Bosnian Serbs finally admit truth of Srebrenica deaths
By Vesna Peric Zimonjic in Belgrade
The Independent
November 5, 2003

The Bosnian Serb government has admitted for the first time that Bosnian Serb forces were responsible for the mass slaughter of Muslims in Srebrenica in July, 1995, Europe's worst atrocity since the end of the Second World War.

The details about the massacre of 7,500 men and boys by Bosnian Serbs in the UN-protected Muslim enclave of Srebrenica were revealed on Monday night by a local television station in the Bosnian Serb capital, Banja Luka.

The station obtained a copy of a secret government report on Srebrenica, compiled under pressure from Paddy Ashdown, the top international official for Bosnia-Herzegovina.

Analysts believe the government's admission could prepare the population for the possible arrest of the Bosnian Serb war hero, General Ratko Mladic. He has been indicted for genocide for the Srebrenica massacre by the UN war crimes tribunal in The Hague and is thought to be in hiding in Serbia.

For many Serbs in Bosnia this might mean finally coming to terms with their past on the road to reconciliation after the 1992-95 war that took the lives of more than 200,000 people, the majority of them Muslims.

Official propaganda has always denied that any war crimes were committed in Srebrenica, and for many Bosnian Serbs the television report was the first time they had heard that "in the period between 14 and 17 July, a large number of Bosniaks [Bosnian Muslims], captured in Srebrenica, were taken to different locations of Zvornik municipality, where they were detained".

The report did not mention the exact number of detainees, and did not specify who gave orders for the massacre or how many men were executed. However, it revealed that the code name for the Srebrenica operation was "Krivaja 95". Krivaja is a small town and a river in central Bosnia. The report named five detention centres where men were held - the farming centre of Vranjevo, schools in Orahovac, Teskovci and Rodjevici, and a cultural centre in Pilici.

A large number of Bosnian Muslims were executed nearby, the report said, and their bodies buried in the villages of Petkovici, close to the Drina river dam, Kozluk, Branjevo and Orahovac.

"There is evidence that the mass graves were dug up and relocated," the report said, confirming what is already well known outside the country.

The television station reported that more than 30 civilians, soldiers and policemen testified about the war crimes in Srebrenica. The investigation was undertaken by the military, police and intelligence service of Republika Srpska, the Bosnian Serb entity of Bosnia-Herzegovina. The report quotes witnesses who were ordered to remove bodies from makeshift graves to other locations, long after the massacre.

The orders for relocation came from Colonel Ljubomir Beara, a prominent Bosnian Serb army officer, and aide to Mladic. Like Mladic, Beara is currently in hiding.

But many others have faced justice before the war crimes tribunal. The officer who is accused of leading the cover-up operation, Momir Nikolic, pleaded guilty as charged last week. Dragan Obrenovic, the deputy commander of the operation, has said he is sorry for his crime and has offered an apology to the families of victims before the tribunal.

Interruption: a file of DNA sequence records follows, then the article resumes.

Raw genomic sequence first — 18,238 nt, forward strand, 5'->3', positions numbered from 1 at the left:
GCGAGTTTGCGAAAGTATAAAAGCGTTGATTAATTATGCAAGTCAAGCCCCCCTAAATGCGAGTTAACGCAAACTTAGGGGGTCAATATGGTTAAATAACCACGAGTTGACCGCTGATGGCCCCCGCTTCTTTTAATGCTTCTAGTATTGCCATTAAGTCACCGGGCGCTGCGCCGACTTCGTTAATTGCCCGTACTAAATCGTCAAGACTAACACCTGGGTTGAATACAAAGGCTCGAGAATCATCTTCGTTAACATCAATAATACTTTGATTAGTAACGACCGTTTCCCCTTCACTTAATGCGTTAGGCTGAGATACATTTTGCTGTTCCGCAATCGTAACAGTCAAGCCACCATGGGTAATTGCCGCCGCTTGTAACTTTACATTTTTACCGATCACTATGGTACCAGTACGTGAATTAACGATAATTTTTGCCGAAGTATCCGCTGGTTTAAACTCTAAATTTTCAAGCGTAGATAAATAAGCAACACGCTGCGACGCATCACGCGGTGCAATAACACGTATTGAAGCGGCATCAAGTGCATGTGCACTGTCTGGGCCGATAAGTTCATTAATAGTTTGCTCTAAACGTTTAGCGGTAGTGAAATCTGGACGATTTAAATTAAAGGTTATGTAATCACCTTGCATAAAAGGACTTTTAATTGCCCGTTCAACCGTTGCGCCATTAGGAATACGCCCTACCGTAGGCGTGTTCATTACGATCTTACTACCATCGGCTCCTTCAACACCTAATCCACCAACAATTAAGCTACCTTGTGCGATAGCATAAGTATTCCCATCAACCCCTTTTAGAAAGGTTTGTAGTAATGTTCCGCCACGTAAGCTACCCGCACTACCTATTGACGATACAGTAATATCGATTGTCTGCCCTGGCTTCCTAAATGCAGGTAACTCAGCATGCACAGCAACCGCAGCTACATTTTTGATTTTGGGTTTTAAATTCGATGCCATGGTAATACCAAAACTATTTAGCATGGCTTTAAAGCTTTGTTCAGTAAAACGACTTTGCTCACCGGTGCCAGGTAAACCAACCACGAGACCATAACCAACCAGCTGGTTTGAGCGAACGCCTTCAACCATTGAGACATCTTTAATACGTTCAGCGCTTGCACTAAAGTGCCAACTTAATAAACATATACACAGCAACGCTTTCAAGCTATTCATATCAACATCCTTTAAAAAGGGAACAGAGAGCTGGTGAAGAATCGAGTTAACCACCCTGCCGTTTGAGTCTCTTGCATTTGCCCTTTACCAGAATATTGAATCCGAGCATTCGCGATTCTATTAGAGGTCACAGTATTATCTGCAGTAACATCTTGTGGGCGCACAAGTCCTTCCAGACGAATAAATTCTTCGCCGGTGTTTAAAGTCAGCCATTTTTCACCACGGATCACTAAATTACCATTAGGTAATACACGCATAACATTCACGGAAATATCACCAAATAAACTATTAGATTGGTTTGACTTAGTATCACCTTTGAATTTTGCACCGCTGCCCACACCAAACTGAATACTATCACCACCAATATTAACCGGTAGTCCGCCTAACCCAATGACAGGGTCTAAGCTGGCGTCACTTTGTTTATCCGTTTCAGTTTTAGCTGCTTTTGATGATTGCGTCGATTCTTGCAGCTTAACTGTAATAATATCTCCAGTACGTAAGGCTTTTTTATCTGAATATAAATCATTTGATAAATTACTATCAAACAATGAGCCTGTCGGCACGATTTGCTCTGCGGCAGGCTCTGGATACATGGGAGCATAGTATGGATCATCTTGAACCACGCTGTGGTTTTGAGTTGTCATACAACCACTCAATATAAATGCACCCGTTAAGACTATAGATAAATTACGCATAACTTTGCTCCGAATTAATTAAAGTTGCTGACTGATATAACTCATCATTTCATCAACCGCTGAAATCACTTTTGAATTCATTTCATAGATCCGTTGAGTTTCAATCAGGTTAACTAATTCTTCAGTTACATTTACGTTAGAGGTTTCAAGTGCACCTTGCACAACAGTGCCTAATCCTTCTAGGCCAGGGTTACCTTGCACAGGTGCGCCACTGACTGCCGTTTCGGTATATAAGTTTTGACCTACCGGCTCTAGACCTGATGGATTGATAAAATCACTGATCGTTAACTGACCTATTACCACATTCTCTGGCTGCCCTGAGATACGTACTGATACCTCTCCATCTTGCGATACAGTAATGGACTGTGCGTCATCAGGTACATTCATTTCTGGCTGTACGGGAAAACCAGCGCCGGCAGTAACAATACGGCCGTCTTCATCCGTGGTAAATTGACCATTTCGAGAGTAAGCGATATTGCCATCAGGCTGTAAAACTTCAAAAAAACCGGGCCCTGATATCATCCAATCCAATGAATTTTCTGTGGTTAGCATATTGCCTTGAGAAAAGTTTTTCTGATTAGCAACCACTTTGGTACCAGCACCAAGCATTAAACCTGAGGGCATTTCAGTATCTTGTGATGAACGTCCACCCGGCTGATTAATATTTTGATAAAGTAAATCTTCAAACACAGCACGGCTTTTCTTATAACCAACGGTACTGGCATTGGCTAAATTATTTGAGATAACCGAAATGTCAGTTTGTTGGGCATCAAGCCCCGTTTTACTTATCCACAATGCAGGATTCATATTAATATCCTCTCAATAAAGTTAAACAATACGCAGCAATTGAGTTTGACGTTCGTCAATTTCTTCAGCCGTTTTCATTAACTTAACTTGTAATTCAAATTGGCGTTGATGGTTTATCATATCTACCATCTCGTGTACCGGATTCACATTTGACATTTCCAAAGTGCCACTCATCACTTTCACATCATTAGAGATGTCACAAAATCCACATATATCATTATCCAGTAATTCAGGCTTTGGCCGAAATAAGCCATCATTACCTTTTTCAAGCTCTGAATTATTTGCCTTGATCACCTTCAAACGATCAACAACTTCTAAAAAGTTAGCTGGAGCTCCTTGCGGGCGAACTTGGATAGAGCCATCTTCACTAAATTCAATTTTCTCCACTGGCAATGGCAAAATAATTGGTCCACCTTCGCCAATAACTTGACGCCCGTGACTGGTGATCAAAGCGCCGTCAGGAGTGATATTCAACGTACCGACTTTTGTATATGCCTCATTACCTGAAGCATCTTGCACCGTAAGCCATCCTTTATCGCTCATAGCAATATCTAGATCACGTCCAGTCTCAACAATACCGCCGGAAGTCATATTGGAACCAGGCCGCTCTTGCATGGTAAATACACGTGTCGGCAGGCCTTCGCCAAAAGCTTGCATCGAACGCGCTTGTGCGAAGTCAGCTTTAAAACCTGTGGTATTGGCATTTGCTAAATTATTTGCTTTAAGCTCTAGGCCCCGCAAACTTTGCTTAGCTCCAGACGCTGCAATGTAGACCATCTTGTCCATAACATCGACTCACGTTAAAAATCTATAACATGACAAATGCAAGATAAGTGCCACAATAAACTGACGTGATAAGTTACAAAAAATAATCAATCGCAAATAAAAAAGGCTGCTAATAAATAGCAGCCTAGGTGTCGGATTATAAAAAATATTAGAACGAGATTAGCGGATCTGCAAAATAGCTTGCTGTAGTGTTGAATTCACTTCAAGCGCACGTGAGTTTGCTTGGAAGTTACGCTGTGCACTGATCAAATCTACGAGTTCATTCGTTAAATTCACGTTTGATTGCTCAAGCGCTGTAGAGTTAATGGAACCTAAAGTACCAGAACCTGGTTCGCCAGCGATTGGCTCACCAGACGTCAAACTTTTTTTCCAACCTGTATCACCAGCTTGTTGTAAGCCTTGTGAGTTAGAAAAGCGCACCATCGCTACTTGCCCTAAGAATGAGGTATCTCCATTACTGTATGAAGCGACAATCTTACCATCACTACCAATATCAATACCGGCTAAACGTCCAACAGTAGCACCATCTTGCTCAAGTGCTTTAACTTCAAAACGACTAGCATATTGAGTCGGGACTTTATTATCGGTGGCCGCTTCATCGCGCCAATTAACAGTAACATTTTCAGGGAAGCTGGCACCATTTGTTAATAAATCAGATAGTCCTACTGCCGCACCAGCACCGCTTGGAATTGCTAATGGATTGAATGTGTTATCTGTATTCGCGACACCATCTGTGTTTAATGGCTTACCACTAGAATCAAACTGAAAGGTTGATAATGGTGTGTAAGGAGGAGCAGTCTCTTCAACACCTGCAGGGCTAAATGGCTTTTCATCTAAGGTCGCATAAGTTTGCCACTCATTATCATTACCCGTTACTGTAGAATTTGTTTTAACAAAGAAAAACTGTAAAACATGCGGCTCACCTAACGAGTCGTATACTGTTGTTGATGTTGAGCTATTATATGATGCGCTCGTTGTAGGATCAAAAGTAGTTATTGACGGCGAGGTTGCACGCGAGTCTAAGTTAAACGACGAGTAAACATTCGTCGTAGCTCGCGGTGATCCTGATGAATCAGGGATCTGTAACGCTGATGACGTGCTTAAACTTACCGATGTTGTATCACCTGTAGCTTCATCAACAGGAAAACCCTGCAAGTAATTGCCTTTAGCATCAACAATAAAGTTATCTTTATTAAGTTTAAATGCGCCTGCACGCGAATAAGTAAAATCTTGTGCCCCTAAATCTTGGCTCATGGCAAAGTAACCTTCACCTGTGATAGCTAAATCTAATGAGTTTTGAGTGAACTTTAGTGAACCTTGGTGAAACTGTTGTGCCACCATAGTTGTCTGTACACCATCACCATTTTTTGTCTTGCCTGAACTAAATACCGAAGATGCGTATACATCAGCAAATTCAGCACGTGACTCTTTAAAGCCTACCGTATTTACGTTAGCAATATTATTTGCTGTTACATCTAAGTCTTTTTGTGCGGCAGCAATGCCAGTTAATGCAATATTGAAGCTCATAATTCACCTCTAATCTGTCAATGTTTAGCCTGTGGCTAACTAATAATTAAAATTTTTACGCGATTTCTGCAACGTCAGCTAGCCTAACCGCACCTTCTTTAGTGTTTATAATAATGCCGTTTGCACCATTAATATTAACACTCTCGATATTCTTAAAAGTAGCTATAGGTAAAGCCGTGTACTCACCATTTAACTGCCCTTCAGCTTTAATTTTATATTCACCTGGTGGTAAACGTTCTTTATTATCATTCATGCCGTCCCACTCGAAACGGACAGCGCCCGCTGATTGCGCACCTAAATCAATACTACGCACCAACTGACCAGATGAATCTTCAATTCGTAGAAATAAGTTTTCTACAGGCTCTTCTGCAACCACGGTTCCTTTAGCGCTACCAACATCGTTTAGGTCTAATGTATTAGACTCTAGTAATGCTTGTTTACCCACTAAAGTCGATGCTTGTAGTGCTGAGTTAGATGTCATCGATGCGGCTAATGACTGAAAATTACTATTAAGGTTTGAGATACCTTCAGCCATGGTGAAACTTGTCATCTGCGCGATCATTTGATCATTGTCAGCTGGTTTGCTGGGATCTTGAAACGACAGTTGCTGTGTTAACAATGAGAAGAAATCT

"I'm guilty for what I did and did not do," Colonel Obrenovic told the court last week. "Thousands of innocent people were killed, only the graves remain ... Part of that is to be blamed on me".

Obrenovic reached a plea bargain with prosecutors in May and testified against his co-defendants last month. One of the commanders of the Srebrenica operation, General Radislav Krstic, has already been sentenced by the tribunal to 45 years in jail for genocide for his role in massacre.

But most of the public in Republika Srpska have been living in denial of the incident. The surrender of their war heroes to the tribunal and the sentences pronounced against them have been viewed as a conspiracy against Serbs, while memorial services for victims have been seen as a provocation by Muslims.

Earlier Bosnian Serb reports on the Srebrenica events stated: "Muslims who were considered to be missing after the fall of the enclave have made their way through enemy lines to Bosnian government territory."

Originally published at

See also the depositions given with the guilty pleas of the two high-ranking Bosnian Serb officers who admitted to their participation in the planning and implementation of the Srebrenica massacre, and the subsequent burial and reburial of the victims' bodies:
Momir Nikolic, Chief of Intelligence and Security of the Bratunac Brigade during the Srebrenica executions in July 1995. May 6, 2003.
    Dragan Obrenovic, acting commander of the Zvornik Brigade. May 20, 2003

See also The Events in and Around Srebrenica between 10th and 19th July 1995 (June 11, 2004) and the Final Report (Addendum) (October 15, 2004) Reports of the Republika Srpska (Bosnian Serb) government Commission for Investigation of the Events In and Around Srebrenica Between 10th and 19th July 1995
     "The report itself admits and provides details of the plan and deliberate liquidation of thousands of Bosniaks [Muslims] by the Bosnian Serb forces," said Bernard Fassier, deputy to Bosnia's top international administrator. (As quoted by the Associated Press, Nov. 8, 2004.)


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